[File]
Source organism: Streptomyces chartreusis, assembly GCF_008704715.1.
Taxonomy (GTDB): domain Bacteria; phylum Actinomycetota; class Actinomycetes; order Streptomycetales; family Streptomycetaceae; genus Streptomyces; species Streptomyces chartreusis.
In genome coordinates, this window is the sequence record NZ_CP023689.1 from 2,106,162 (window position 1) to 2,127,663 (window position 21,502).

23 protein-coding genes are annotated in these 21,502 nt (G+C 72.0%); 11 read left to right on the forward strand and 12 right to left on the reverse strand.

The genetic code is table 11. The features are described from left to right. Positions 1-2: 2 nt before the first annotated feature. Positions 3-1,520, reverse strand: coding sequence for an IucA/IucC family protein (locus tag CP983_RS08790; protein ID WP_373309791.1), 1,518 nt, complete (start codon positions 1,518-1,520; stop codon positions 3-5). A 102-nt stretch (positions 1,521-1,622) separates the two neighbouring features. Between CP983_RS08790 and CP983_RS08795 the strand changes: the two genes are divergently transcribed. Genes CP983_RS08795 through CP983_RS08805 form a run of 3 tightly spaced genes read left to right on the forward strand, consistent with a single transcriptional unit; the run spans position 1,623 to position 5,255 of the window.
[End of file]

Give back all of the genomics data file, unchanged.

Source organism: Streptomyces chartreusis, assembly GCF_008704715.1.
Taxonomy (GTDB): domain Bacteria; phylum Actinomycetota; class Actinomycetes; order Streptomycetales; family Streptomycetaceae; genus Streptomyces; species Streptomyces chartreusis.
In genome coordinates, this window is the sequence record NZ_CP023689.1 from 2,106,162 (window position 1) to 2,127,663 (window position 21,502).

23 protein-coding genes are annotated in these 21,502 nt (G+C 72.0%); 11 read left to right on the forward strand and 12 right to left on the reverse strand.

The genetic code is table 11. The features are described from left to right. Positions 1-2: 2 nt before the first annotated feature. Positions 3-1,520, reverse strand: coding sequence for an IucA/IucC family protein (locus tag CP983_RS08790; protein ID WP_373309791.1), 1,518 nt, complete (start codon positions 1,518-1,520; stop codon positions 3-5). A 102-nt stretch (positions 1,521-1,622) separates the two neighbouring features. Between CP983_RS08790 and CP983_RS08795 the strand changes: the two genes are divergently transcribed. Genes CP983_RS08795 through CP983_RS08805 form a run of 3 tightly spaced genes read left to right on the forward strand, consistent with a single transcriptional unit; the run spans position 1,623 to position 5,255 of the window.